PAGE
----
I should also mention that my husband thought all my work was crazy and that we should just go to a travel agency. So, we took all our research (Plan A, Plan B, and a Plan C) and had the travel agent price it out. Each plan came back (on average) 4 thousand dollars MORE than if I just did it myself. It wasn't even the 'paying for the expertise' or 'paying for their time'...I DID the research, I had the flight numbers, I had the was just a matter for the agent to plug them in, but what happened was, alot of the hotels didn't pass on the savings to the Travel Agent as they would to me...for example, I got a quote for Hayman island for X amount of dollars which, in speaking with them directly, included a free night, breakfast and the launch from Hamilton Island. When the travel agent called their OZ agency (I was sitting infront of her) no breakfast was included, they charged 400.00/person for the launch, and there was no free night. And this just represents 5 days out of 14, so you can imagine how much I saved doing it myself overall.

I think you can do a fine have already chosen to start at a great starting place...HERE!

Good luck and happy anniversary!
anita63 is offline  
Mar 25th, 2008, 01:14 PM
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As a fair dinkum Aussie I tend to agree with the previous posters and suggest you devise your own itinerary. Firstly I think it is best to identify the "must see" areas of this vast Continent. You will get many opinions, but I would suggest the Great Barrier Reef and environs, The Outback, the Coastal areas and of course our wonderful flora and fauna. The major cities are also exciting and should not be missed.Certainly keep it to the East Coast and the Centre as the West deserves a journey of its own. The distances are vast and flying is the best option unless you have plenty of time available. As a rough Itinerary I would start with Sydney, head north for Cairns and the GBR then Darwin and Kakadu, south to Uluru, futher south to Melbourne and the Great Ocean Road across to Tasmania and depart Melbourne. Now this might sound daunting, but you have plenty of time to research and individual tour operators at the different destinations can show you all the sights if you don't wish to drive. Believe me you would have a wonderful experience. Qantas Aussie passes are an economical way to cover the distances.
DownUnder is offline  
Mar 25th, 2008, 01:31 PM
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The best time of the year to travel? March/April or October/November.
DownUnder is offline  
Mar 25th, 2008, 01:50 PM
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DownUnder mentioned the Qantas Airpass and if you are unfamiliar with it, you should definitely check it out. Basically, for one price you get airfare from LA to either Sydney, Melbourne or Brisbane and return from either of those cities. So, you could fly into Sydney and out of Melbourne. It also includes 3 flights within the country. The price of the Airpass depends on what regions within Australia you travel on your internal flights. On our last trip to Australia, we used the Airpass to travel from LA-Brisbane-Cairns-Darwin-Sydney-LA. It worked beautifully! Everything you need to know about the Airpass can be found at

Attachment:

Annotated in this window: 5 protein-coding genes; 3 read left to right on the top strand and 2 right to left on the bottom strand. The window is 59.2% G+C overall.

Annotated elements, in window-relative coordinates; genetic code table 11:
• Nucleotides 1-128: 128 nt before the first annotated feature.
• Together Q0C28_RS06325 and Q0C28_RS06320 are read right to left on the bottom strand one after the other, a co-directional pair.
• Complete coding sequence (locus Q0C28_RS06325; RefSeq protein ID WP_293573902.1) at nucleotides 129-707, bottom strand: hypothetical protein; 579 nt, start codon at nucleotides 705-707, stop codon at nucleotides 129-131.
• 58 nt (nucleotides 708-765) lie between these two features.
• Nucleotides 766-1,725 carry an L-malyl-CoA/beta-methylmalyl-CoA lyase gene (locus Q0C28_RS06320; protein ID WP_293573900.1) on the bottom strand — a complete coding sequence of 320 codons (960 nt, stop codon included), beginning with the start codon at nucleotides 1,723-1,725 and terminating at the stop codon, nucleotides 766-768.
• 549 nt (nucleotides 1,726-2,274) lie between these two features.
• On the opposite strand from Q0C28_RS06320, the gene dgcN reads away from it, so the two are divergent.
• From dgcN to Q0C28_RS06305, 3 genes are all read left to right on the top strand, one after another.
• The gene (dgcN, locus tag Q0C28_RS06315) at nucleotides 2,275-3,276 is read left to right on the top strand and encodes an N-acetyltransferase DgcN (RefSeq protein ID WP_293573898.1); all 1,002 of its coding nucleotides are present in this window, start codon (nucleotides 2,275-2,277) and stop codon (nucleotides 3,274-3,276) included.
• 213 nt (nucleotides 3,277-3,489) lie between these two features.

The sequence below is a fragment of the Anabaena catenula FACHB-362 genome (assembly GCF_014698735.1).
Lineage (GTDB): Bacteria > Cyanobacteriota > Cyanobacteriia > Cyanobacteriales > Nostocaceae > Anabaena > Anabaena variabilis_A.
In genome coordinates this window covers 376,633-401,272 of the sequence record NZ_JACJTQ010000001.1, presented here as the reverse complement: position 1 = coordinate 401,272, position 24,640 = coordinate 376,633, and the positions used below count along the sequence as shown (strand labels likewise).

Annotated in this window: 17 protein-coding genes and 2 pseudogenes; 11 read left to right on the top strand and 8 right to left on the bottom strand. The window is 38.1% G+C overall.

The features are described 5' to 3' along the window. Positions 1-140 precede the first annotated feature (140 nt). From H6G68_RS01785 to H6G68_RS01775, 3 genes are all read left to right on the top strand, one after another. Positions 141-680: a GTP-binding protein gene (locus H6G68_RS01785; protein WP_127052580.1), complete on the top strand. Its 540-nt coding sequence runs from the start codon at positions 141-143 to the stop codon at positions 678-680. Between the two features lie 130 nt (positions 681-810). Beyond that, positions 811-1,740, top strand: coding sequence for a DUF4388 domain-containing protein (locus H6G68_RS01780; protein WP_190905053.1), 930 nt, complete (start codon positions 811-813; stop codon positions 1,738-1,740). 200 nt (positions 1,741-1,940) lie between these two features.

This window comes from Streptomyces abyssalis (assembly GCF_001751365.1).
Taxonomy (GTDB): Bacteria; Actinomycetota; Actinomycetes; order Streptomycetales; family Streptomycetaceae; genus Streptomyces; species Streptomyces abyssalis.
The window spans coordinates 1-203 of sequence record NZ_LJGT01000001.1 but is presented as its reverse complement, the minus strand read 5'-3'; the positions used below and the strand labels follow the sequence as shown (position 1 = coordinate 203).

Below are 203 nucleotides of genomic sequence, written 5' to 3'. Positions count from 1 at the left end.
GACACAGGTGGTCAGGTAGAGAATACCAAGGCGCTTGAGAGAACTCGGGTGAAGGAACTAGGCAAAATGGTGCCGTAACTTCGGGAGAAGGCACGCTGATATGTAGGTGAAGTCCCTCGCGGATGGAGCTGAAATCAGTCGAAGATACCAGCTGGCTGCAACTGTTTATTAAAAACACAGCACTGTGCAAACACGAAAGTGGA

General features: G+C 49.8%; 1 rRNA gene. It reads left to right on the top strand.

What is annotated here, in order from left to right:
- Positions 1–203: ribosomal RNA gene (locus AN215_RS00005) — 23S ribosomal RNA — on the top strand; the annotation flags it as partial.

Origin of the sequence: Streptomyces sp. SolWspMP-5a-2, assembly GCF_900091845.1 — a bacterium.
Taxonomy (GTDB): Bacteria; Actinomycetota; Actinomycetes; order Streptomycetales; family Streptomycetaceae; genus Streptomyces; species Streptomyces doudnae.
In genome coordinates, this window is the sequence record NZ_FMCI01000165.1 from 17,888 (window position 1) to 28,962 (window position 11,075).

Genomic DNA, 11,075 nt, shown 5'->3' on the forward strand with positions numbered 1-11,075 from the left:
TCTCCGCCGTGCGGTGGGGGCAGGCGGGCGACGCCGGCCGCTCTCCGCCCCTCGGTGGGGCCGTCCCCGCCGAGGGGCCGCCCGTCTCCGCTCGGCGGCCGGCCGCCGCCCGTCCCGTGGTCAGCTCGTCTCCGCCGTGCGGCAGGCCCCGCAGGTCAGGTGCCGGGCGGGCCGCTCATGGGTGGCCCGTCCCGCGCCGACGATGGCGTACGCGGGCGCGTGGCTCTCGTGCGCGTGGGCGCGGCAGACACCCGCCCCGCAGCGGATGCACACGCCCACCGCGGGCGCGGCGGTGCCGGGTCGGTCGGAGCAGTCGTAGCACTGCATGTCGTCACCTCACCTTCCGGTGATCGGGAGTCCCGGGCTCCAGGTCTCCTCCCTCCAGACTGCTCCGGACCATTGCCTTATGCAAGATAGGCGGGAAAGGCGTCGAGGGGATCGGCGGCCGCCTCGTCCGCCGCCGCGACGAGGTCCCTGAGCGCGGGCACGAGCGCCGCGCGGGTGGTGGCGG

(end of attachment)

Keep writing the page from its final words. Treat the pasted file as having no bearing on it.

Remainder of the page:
longhorn55 is offline  
Mar 25th, 2008, 02:00 PM
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You haven't said whether this trip is a surprise for your wife. If it's not, why don't you ask her ?! Why has she been so enthralled by Australia since her childhood - the scenery, wildlife, beaches, history, what? That would help you to plan your activities and where you should visit. In two years time you can read some guide books, look at maps, plan routes, search the internet and ask questions here. Like Anita63, while I loved my travel agent, I do a much better job for less. We will celebrate our 20th in 2010 on the Barrier Reef - and if anyone offered me an escorted tour let alone a three week one, I would shoot them. Different strokes and all that, but I'm certain with this amount of time you can come up with something spectacular!
oliverandharry is offline  
Mar 25th, 2008, 02:54 PM
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Scudam- I am in the midst of planning my dream vacation to Australia for January 2009.
Let me know if you want me to send you my itinerary.

If you have the time, doing it on your own is so much more cost effective (and more exciting).
And, it is 100% doable.

Have fun!!!
amsimon is offline  
Mar 25th, 2008, 03:14 PM
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Am in the process of planning trip in Sept/Oct. Used a travel agent for basic planning and paid $100 plan to go fee. Received info on 9itinerary, flights, hotels, a couple of tours. Could not help checking quotes, and in most cases cost is less if you do it yourself, particularly flights in Australia. Was quoted cost of 3x more for flights than if booked on my own. Needless to say, booked on my own. You can book with Qantas on the phone for $15.